Our (almost) daily visits to the café at Harrison Galleries yield something new every day. Often, a new artist is featured, but sometimes, just a move of a familiar piece to a new location will refresh its personality so that I see it in a completely different way. And, sometimes, when we are lucky, Jennifer Harrison has found the time in her busy life to do a new drawing (chalk) for the sign at their front door. I loved this one when I noticed it on Tuesday, and yesterday, remembered to take a photo of it.We don't plan our days much in advance at all. The priority is to get out and about, but we usually decide where we will go as we stand beside our bikes, Black Jack loaded in the basket, our tummies full and brains exercised after having enjoyed café and crossword time at Harrison's. We weren't thinking of Theresa's "Good Fences" meme when we started out yesterday. Bill just thought we hadn't gone by Coal Harbour for a few days and I was happy to realize he was right. It takes us through downtown on dedicated bike routes, by Canada Place, and to a little pond with a pretty good field for Black Jack to have a run. Darkness was falling quickly as we arrived.
Regular readers will probably recognize this fence. It is just across from the pond and one of my favourites. You can see cars heading toward the Lions Gate Bridge and on to the north shore, many driving after a long work day downtown. I used to bike that route to work, and still remember the feeling of peace to have such a beautiful vista in front of me.
You've seen this fence before as well, but I thought it looked a bit different as dark fell, and..
with my handsome man and sweet dog posing..
in front of it. Black Jack's focus was not on the camera, but impressive nevertheless.
The Canada Geese flew, perhaps from this pond and over the marina to Lost Lagoon, or perhaps to the oceanside, or even, possibly, back and forth over the same location. There seemed an urgency to their flight, with "V" shapes and loud honking overhead every few minutes. I'm not sure if new flocks were arriving, or if it was the same one over and over.
The Vancouver geese, as far as I can tell, do not migrate and it's my theory that their instincts are a bit thrown off by our temperate climate.
Back to fences again, this one guides people down the ramp to the marina.
I'm still using the 300 mm lens most of the time so this is the "big picture" view..and here are a couple of zoomed in..
I soon realized that this was meeting time for a few good friends and their sweet dogs. The young ladies were close by,
enjoying the rough and tumble glee..
of their pups.
Sometimes, it was hard to tell..
where one began and the other..
Clearly comfortable together,
and romped some more.
I felt good for them as well as for their humans. Watching animals play, I think, is one of life's great pleasures.
Not sure how to comment on this one but loved the shot :)
I thought this was a "That's it for me, folks" message, but a split second after I took the shot,
they were back at it again. Lucky dogs and happy humans, too!
I took a few pictures along the way as we retraced our route home. I'm always curious about that huge sulphur pile on the North Shore, and it appeared especially yellow lit up last night. I checked out this link and found this quote:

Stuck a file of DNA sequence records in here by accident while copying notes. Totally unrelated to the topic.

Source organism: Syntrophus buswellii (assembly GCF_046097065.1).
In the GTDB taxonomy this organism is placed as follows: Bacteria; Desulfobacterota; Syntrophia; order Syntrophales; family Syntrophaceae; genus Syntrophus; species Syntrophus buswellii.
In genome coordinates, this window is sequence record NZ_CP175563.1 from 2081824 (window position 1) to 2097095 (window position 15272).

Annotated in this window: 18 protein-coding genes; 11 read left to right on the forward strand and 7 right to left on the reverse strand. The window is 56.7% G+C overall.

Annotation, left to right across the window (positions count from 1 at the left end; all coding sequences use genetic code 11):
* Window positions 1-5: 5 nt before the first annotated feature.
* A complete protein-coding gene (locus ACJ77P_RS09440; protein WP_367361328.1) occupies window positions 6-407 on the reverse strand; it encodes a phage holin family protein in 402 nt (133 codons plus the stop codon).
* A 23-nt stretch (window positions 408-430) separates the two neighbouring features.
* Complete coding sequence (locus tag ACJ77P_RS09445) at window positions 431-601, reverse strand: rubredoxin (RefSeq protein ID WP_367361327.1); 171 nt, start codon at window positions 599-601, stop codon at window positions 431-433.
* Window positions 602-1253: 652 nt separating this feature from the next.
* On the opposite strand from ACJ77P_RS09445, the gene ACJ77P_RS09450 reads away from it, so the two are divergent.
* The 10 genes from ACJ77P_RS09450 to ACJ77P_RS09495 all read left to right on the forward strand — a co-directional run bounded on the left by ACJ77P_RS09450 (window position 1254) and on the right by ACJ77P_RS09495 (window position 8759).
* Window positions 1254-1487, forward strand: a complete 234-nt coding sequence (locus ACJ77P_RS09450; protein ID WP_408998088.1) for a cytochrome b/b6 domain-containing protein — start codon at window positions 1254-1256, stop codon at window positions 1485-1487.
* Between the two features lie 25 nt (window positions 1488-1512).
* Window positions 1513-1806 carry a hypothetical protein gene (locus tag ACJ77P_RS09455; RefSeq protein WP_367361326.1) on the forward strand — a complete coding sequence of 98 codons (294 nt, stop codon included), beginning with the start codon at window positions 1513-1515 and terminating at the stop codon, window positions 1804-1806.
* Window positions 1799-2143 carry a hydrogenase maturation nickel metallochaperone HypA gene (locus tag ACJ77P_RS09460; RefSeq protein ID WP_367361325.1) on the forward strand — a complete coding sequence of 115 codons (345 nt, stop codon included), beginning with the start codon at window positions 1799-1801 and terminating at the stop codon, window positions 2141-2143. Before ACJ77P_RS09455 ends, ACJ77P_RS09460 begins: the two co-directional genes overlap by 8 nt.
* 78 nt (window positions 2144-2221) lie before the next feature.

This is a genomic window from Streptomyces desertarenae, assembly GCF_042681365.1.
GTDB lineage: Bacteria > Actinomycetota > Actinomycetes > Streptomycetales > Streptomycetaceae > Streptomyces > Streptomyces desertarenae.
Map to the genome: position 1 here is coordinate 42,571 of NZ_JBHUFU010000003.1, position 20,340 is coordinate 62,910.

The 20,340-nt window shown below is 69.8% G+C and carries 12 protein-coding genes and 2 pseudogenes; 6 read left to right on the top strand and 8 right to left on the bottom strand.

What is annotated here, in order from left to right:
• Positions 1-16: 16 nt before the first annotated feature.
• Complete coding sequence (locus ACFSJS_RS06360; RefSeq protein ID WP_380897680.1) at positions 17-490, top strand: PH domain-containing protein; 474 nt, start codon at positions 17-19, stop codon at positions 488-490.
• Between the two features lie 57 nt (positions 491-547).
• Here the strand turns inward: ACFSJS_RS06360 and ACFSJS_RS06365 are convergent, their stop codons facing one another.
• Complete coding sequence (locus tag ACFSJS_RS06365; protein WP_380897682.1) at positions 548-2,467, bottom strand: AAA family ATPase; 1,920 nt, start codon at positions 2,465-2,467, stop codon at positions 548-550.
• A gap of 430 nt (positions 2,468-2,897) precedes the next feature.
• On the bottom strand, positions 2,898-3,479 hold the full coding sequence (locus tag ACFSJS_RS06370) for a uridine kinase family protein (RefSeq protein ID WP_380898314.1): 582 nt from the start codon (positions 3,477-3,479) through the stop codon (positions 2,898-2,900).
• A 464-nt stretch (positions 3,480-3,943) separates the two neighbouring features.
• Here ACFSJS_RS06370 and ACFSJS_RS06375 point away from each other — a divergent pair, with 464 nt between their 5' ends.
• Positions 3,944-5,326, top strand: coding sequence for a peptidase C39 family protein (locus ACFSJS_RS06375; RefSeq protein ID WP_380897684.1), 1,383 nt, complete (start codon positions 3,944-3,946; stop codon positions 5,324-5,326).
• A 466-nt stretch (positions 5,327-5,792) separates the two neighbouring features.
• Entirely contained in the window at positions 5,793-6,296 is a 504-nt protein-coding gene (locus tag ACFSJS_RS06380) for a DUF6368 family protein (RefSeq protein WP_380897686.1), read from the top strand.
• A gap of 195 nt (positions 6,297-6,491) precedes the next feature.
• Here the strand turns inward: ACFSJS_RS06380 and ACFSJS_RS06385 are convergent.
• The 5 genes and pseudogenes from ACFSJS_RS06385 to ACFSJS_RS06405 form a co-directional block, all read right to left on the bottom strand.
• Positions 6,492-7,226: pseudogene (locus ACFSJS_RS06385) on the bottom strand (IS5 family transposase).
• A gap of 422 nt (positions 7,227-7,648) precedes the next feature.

"...that sulphur pile is always there. It brings up the question of whether the sulphur people may be onto something. It is not a glamorous business. There is no particular magic to the business model: buy sulphur cheap in the interior somewhere, dump it in Vancouver until a ship comes in, and then sell it for a slightly higher price overseas.
But sulphur is always in demand. It is used for fertilizer, matches, batteries, bleach, laxatives, wine-making, shampoo and loads of other ubiquitous products.
Furthermore, it is something that Western Canada has in abundance. A lot of our production comes as a by-product from the oil sands, and sulphur output in Alberta is expected to soar in coming years as more oil sand capacity comes on stream.
Meanwhile, the drivers of demand for sulphur are strong. Experts at The Sulphur Institute (yes, there is such a thing), point out that around half of sulphur production goes into fertilizer. With a growing global population and high food prices, demand is likely to be solid far into the future."
I had never noticed the mauve lighting around the elevator that takes people down to the sea plane level,
and also realized we had never noticed during our daylight treks that the Lions Gate Bridge shows up at night from that same location.
And under the elevator? There's the convention centre at the right and those ever present cranes that one sees, it seems, from just about every location in Vancouver.
I zoomed in to take a photo of them, thinking they looked very different under night lights.
This morning, I was googling for a link that would give you some background about the cranes, but found something much better. This 10"x10"acrylic-on-canvas beauty is titled "Crayola Cranes" and is by Laura Zerebeski. That link will take you to her contact information should you be curious about pricing. I absolutely love her work!I played around with some of the lights around us as Bill and I stood,
feeling the night air and enjoying the new after-dark perspective. I had never noticed the..
beautiful blue over the highest point of this building, but definitely thought it worth a photo. I'm sorry not to be able to identify it. I went to a "tallest buildings" site, but still am not sure of the building's name. Definitely something to check out on our next trip.
One last fence shot for TexWisGirl to conclude the post today. Many thanks to her for hosting and for being the best darn blog commenter on the face of the planet! Many thanks, to you as well, for taking time to stop by. I hope you are well into a very happy Thursday!